While we were not able to do much with the embassy on this trip we still were able to spend some time doing what we love best; playing for kids and young adults. The two organizations we spent time with were the JAAGO Foundation and the Shorno Kishoree Foundation, both of which deserve accolades for helping to change lives for the better. JAAGO is an educational program which teaches English to impoverished Bangladeshi children. They are able to utilize volunteers and high speed internet connections to educate rural children who would otherwise be unreachable. Shorno Kishoree is a girls health organization that educates one promising young woman from each province in Bangladesh who will return to her village to teach other young women about health related topics. We spent an afternoon with both of these groups playing music and talking about what you can accomplish if you work hard and dream big. It's been absolutely stunning to see the work ethic of these young people and their mentors, so driven to make a change in their lives and the lives of others.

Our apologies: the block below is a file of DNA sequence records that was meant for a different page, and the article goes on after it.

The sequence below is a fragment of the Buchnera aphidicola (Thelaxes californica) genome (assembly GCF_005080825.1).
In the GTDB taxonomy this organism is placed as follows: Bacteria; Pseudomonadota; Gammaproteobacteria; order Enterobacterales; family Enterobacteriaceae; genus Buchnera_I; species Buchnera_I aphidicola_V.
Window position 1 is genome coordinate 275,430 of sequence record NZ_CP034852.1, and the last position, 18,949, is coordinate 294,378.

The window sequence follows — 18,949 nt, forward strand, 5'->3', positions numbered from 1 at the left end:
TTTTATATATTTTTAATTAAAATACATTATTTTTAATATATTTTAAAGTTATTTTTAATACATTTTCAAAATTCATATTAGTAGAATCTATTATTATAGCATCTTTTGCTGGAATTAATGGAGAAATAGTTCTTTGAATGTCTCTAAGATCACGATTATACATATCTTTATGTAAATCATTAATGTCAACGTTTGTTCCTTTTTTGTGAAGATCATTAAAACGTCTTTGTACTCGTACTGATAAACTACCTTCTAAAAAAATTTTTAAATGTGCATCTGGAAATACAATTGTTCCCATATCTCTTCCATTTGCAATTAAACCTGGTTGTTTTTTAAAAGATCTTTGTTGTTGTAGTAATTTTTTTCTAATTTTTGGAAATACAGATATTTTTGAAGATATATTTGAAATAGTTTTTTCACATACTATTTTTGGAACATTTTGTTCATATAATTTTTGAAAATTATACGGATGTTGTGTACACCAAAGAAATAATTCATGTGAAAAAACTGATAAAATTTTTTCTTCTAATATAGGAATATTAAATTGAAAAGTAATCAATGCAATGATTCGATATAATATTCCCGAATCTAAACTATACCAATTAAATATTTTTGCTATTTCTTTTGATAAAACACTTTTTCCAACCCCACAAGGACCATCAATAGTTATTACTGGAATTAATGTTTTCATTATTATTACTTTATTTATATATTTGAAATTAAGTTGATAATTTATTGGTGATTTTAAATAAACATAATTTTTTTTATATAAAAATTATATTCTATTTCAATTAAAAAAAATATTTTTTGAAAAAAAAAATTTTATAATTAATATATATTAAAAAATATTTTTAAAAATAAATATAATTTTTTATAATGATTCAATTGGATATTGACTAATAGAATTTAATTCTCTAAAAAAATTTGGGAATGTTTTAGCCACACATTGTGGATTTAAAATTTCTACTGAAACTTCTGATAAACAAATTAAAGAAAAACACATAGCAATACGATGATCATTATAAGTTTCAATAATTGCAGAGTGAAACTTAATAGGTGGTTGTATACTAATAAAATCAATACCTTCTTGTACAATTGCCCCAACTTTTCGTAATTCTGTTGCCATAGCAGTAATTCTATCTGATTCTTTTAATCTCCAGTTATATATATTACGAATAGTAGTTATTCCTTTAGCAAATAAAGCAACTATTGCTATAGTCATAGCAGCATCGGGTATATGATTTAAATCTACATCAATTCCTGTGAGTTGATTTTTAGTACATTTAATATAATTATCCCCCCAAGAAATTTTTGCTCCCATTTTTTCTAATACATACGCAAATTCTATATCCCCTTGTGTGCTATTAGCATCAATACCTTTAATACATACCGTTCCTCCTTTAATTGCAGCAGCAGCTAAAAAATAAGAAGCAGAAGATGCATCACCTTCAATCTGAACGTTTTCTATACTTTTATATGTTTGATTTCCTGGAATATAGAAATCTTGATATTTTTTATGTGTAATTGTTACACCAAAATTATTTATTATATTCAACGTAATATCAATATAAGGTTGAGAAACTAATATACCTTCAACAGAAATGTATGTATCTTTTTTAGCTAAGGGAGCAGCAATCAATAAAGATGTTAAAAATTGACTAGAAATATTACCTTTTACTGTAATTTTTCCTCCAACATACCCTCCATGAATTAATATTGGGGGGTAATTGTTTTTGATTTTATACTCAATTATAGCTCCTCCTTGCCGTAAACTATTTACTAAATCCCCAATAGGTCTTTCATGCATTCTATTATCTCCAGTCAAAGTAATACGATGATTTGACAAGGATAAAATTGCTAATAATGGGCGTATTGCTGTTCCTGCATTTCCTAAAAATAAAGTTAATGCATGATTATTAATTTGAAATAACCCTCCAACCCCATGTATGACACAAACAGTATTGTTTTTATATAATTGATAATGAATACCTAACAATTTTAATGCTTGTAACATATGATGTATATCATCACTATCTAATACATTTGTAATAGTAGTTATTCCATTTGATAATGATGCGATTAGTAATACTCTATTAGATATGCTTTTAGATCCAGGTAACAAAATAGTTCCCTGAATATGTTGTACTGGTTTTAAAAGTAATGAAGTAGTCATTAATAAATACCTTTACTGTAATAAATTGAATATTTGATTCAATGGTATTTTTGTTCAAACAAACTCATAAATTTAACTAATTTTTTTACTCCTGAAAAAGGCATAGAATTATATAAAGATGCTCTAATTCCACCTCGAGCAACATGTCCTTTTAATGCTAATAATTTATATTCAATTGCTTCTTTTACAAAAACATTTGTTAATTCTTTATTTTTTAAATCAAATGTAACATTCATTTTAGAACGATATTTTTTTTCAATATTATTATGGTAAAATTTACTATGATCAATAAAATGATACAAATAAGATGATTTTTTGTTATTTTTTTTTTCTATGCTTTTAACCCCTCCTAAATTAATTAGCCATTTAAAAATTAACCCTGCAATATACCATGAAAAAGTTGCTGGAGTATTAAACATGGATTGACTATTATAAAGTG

While educating and inspiring, this was one of the hardest trips I've taken in my time with Della Mae. Not only was the poverty in Bangladesh heart wrenching but there was a lot of anxiety over the unsettling political situation and threats of terrorism throughout the world. It was difficult to be out of the United States as I watched New York's streets fill with armed guards and heard many dejected voices of friends proclaim that there is something deeply and irreversibly wrong with the world today. Perhaps they are right. When we turn our backs on helpless refugees, when we strike out at one religion for all the problems in the world, when we look at a certain color of skin with suspicion and fear, there is something wrong with our world. I don't have a solution or warm and fuzzy words, but I believe that we have to try our best to open our minds. We cannot create peace with closed fists, and every little step we take toward one another can help create understanding. I hope we can start walking toward one another before it's too late.
EMK Center Dhaka, Bangladesh